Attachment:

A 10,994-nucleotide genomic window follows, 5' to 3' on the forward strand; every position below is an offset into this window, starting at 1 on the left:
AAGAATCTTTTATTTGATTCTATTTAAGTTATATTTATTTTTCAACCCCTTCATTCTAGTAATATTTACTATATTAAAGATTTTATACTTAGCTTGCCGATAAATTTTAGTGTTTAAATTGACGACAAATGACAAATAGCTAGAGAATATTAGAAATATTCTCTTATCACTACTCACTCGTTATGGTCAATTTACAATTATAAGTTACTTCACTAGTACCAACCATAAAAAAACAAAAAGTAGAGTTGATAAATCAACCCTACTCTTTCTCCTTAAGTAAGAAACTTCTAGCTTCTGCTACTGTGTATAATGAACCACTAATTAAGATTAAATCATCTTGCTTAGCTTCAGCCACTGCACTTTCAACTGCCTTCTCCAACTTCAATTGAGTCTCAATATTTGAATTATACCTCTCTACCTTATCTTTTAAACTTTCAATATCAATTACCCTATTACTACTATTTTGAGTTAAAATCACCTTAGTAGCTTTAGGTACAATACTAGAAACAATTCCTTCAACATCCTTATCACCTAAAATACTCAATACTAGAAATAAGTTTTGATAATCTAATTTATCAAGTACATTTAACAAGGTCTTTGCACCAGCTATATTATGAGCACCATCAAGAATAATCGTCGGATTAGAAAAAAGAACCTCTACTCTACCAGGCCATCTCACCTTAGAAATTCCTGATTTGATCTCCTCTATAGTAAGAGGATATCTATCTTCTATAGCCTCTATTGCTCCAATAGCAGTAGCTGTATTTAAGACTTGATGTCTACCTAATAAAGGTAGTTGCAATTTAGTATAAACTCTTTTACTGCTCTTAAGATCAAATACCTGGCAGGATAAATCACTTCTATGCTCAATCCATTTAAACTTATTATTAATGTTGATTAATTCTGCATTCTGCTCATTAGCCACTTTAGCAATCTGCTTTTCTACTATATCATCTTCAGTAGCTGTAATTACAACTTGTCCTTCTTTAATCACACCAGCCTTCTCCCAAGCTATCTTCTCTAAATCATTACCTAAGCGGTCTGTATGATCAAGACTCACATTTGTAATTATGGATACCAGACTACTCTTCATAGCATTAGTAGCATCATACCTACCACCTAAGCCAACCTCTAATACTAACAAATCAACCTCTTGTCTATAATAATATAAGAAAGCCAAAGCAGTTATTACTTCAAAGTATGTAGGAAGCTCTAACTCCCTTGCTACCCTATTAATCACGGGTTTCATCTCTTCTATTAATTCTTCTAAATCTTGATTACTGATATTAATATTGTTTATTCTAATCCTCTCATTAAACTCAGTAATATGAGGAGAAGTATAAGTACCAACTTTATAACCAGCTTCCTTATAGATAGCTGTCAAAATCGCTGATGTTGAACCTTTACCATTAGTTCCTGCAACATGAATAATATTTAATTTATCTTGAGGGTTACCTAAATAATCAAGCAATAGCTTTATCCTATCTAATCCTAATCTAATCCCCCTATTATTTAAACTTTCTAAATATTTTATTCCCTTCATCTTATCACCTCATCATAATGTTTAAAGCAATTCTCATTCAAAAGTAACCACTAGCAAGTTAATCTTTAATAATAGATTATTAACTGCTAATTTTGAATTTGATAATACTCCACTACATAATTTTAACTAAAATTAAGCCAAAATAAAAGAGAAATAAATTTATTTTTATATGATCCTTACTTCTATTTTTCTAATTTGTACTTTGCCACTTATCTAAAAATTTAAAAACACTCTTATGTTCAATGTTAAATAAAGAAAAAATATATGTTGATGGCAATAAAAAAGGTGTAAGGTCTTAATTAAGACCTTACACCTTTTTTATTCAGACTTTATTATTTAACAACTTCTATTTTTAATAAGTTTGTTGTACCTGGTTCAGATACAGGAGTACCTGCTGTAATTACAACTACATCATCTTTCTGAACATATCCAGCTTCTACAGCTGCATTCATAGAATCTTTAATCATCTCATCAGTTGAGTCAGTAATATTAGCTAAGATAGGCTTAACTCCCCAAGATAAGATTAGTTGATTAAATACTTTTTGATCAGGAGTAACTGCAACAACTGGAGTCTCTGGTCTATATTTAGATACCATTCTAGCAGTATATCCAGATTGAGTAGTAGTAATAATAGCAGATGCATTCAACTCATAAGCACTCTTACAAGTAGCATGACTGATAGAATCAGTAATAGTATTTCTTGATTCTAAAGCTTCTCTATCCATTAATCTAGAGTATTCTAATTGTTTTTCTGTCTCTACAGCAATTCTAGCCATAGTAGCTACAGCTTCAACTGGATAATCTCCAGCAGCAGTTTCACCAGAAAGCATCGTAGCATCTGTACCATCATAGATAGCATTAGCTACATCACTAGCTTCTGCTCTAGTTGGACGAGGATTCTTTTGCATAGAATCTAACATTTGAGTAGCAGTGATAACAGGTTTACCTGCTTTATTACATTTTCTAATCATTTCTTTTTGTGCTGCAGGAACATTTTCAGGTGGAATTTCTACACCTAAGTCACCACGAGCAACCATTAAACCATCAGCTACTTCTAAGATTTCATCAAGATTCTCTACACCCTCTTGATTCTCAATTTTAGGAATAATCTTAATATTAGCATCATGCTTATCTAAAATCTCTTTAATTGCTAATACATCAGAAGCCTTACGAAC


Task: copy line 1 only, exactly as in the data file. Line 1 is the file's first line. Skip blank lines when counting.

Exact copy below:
A 10,994-nucleotide genomic window follows, 5' to 3' on the forward strand; every position below is an offset into this window, starting at 1 on the left: